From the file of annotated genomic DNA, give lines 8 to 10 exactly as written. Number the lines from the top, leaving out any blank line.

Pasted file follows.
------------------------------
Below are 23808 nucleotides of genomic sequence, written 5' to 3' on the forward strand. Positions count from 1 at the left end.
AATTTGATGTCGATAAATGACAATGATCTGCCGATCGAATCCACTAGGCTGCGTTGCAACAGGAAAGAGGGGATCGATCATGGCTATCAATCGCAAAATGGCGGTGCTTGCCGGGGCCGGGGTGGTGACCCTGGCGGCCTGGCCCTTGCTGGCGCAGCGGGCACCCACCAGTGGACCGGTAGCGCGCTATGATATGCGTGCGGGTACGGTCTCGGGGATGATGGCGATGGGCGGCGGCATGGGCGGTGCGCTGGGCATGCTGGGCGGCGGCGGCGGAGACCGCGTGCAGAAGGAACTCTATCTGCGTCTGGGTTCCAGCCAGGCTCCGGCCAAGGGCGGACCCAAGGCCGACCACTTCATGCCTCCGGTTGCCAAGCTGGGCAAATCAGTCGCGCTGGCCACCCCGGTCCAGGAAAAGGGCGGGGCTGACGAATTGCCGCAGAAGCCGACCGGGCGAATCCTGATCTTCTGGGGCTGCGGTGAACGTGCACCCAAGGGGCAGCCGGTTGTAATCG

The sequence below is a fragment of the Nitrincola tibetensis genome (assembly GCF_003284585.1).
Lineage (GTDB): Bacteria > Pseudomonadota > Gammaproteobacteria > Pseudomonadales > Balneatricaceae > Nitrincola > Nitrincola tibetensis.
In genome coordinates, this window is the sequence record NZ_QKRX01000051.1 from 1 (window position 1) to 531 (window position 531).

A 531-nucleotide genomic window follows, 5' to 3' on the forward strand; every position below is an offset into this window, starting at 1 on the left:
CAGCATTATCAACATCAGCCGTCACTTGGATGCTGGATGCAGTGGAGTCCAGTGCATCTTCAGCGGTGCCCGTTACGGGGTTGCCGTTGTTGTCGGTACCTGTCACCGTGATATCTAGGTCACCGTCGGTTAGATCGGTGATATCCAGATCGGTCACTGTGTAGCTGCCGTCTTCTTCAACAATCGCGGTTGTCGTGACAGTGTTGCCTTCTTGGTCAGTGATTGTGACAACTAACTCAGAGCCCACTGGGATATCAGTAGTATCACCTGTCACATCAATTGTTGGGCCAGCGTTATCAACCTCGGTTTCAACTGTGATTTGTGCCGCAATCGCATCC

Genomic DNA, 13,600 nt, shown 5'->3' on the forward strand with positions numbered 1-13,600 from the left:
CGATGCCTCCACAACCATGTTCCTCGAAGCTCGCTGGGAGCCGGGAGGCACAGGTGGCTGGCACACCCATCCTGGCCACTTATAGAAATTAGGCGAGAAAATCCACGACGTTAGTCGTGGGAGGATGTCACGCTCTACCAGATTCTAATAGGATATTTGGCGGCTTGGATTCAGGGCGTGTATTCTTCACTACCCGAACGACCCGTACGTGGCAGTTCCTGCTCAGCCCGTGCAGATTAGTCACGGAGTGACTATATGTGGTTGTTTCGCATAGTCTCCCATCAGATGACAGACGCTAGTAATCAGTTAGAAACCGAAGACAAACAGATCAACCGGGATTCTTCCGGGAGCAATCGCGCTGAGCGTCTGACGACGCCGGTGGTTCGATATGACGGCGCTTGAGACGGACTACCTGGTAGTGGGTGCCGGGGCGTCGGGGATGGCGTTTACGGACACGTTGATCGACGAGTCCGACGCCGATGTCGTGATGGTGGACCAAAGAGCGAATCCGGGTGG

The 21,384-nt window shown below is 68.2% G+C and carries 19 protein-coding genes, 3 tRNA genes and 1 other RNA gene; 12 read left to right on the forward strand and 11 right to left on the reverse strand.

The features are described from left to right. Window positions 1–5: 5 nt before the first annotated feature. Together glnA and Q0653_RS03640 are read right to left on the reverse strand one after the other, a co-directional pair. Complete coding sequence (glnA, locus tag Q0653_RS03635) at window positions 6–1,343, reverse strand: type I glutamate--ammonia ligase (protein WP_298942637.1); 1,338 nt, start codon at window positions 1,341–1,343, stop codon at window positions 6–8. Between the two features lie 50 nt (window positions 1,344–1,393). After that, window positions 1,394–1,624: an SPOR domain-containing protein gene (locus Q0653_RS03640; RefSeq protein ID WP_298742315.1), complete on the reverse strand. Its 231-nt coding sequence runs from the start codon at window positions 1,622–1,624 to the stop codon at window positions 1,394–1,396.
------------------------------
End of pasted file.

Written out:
Genomic DNA, 13,600 nt, shown 5'->3' on the forward strand with positions numbered 1-13,600 from the left:
CGATGCCTCCACAACCATGTTCCTCGAAGCTCGCTGGGAGCCGGGAGGCACAGGTGGCTGGCACACCCATCCTGGCCACTTATAGAAATTAGGCGAGAAAATCCACGACGTTAGTCGTGGGAGGATGTCACGCTCTACCAGATTCTAATAGGATATTTGGCGGCTTGGATTCAGGGCGTGTATTCTTCACTACCCGAACGACCCGTACGTGGCAGTTCCTGCTCAGCCCGTGCAGATTAGTCACGGAGTGACTATATGTGGTTGTTTCGCATAGTCTCCCATCAGATGACAGACGCTAGTAATCAGTTAGAAACCGAAGACAAACAGATCAACCGGGATTCTTCCGGGAGCAATCGCGCTGAGCGTCTGACGACGCCGGTGGTTCGATATGACGGCGCTTGAGACGGACTACCTGGTAGTGGGTGCCGGGGCGTCGGGGATGGCGTTTACGGACACGTTGATCGACGAGTCCGACGCCGATGTCGTGATGGTGGACCAAAGAGCGAATCCGGGTGG

The 21,384-nt window shown below is 68.2% G+C and carries 19 protein-coding genes, 3 tRNA genes and 1 other RNA gene; 12 read left to right on the forward strand and 11 right to left on the reverse strand.